• Performance of machine learning-based coronary computed tomography angiography for selecting revascularization candidates
    by Zengfa Huang on 27. februar 2023 at 12:42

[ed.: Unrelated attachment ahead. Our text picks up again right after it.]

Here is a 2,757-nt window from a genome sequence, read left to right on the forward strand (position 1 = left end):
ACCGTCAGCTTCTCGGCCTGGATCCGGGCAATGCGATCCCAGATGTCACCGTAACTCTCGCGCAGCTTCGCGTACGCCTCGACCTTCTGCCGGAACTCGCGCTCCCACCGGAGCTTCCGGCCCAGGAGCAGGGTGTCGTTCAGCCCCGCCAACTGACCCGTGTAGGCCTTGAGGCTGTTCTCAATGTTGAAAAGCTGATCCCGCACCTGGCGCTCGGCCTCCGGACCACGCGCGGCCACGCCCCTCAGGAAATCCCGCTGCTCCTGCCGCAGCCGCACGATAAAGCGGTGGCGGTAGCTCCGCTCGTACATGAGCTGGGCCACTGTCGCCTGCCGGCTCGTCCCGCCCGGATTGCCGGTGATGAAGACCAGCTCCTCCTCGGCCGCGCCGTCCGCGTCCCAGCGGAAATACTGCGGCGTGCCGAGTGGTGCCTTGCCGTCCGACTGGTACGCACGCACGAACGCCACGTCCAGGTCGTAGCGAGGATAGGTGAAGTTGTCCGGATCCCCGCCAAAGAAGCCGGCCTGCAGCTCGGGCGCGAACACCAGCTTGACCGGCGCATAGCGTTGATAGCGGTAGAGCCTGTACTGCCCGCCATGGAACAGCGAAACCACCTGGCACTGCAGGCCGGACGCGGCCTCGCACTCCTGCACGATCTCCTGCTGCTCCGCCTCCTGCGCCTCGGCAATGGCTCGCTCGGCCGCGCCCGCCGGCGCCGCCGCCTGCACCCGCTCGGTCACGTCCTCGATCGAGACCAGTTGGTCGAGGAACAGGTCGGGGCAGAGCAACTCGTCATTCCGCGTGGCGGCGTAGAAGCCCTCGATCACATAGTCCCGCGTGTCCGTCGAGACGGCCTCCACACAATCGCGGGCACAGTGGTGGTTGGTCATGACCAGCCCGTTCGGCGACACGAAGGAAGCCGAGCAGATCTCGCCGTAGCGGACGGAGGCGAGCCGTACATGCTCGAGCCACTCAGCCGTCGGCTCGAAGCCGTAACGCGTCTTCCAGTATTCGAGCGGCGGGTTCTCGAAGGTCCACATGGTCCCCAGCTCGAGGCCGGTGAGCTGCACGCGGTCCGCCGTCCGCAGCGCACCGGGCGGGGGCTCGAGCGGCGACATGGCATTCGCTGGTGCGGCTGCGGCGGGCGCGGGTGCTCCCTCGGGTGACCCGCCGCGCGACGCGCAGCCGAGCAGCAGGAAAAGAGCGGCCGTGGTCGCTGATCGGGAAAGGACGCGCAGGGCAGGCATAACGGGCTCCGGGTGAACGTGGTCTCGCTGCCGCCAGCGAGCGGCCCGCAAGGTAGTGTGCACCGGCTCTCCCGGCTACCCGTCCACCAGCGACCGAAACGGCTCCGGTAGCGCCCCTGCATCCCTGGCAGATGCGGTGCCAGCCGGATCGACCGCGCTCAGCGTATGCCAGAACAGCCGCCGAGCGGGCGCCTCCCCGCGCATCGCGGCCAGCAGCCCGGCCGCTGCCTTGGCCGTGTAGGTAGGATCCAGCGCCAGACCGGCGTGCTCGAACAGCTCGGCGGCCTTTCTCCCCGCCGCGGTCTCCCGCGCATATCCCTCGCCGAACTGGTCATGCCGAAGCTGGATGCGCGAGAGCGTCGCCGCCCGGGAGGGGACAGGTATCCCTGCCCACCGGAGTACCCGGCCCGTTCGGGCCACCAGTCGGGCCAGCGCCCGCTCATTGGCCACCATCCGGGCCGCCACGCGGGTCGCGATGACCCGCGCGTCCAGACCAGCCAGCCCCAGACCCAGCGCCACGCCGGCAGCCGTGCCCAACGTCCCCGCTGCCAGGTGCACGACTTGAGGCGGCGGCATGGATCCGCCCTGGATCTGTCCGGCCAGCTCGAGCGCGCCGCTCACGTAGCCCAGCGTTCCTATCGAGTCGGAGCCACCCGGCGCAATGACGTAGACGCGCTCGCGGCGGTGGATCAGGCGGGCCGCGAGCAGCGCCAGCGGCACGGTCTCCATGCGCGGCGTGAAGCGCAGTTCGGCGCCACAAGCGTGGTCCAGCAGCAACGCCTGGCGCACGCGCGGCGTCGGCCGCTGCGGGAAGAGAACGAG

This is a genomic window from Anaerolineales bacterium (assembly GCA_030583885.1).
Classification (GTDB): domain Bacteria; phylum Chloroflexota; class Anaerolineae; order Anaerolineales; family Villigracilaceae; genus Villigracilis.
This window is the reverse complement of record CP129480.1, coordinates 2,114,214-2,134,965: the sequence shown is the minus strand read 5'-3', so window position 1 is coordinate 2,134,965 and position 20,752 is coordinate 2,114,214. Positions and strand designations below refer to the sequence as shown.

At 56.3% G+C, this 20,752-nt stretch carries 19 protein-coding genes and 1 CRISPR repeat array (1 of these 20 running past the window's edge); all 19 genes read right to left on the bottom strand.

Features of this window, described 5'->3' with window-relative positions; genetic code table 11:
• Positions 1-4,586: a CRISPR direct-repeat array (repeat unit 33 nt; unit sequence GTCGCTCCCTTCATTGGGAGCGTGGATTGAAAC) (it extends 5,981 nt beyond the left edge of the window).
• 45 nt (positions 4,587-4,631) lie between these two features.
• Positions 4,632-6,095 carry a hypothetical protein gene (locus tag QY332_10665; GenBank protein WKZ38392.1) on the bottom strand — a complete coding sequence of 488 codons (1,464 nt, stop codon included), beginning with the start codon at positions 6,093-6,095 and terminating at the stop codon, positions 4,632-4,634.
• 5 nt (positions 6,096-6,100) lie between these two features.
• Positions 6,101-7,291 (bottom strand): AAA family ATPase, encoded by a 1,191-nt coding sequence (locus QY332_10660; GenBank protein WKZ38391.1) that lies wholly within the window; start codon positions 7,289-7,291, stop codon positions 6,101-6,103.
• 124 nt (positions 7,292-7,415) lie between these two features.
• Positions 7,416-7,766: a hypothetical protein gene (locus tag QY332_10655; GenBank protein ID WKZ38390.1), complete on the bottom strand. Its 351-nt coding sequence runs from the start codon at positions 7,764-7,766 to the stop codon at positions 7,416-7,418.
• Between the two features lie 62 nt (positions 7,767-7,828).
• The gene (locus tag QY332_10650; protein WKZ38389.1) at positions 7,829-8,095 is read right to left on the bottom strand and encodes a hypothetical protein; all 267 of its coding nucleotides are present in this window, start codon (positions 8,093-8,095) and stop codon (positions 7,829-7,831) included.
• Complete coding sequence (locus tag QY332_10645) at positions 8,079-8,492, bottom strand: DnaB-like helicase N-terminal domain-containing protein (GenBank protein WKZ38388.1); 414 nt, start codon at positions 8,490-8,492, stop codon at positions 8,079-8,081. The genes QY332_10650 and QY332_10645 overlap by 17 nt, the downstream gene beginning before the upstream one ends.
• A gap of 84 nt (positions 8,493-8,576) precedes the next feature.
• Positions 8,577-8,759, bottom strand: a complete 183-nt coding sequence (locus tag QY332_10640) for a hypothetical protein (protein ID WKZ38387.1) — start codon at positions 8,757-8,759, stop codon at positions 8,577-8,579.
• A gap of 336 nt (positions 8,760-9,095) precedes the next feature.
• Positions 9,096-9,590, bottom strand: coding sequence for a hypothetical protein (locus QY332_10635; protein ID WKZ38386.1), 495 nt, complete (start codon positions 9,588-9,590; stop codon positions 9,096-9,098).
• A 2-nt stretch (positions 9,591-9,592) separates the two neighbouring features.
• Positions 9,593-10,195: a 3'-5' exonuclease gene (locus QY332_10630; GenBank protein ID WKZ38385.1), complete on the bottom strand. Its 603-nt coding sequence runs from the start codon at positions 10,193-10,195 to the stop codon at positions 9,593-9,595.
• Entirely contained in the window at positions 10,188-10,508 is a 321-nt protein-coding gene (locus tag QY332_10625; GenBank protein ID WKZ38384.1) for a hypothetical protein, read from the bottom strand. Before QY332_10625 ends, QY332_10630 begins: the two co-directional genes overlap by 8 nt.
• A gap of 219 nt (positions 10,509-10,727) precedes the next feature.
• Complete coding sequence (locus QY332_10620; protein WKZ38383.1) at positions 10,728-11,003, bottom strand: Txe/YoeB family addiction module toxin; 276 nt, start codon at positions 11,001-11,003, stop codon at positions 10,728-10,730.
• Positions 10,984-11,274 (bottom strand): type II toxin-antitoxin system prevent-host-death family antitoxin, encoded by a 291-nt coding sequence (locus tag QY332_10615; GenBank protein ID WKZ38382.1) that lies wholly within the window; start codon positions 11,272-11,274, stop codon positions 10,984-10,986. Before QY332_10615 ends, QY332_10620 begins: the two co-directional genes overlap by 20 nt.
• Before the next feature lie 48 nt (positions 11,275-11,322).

Acta Radiologica, Ahead of Print. <br/>BackgroundLimited studies have investigated the accuracy of therapeutic decision-making using machine learning-based coronary computed tomography angiography (ML-CCTA) compared with CCTA.PurposeTo investigate the performance of ML-CCTA for therapeutic decision compared with CCTA.Material and MethodsThe study population consisted of 322 consecutive patients with stable coronary artery disease. The SYNTAX score was calculated with an online calculator based on ML-CCTA results. Therapeutic decision-making was determined by ML-CCTA results and the ML-CCTA-based SYNTAX score. The therapeutic strategy and the appropriate revascularization procedure were selected using ML-CCTA, CCTA, and invasive coronary angiography (ICA) independently.ResultsThe sensitivity, specificity, positive predictive value, negative predictive value, accuracy of ML-CCTA and CCTA for selecting revascularization candidates were 87.01%, 96.43%, 95.71%, 89.01%, 91.93%, and 85.71%, 87.50%, 86.27%, 86.98%, 86.65%, respectively, using ICA as the standard reference. The area under the receiver operating characteristic curve (AUC) of ML-CCTA for selecting revascularization candidates was significantly higher than CCTA (0.917 vs. 0.866, P = 0.016). Subgroup analysis showed the AUC of ML-CCTA for selecting percutaneous coronary intervention (PCI) or coronary artery bypass graft (CABG) candidates was significantly higher than CCTA (0.883 vs. 0.777, P < 0.001, 0.912 vs. 0.826, P = 0.003, respectively).ConclusionML-CCTA could distinguish between patients who need revascularization and those who do not. In addition, ML-CCTA showed a slightly superior to CCTA in making an appropriate decision for patients and selecting a suitable revascularization strategy.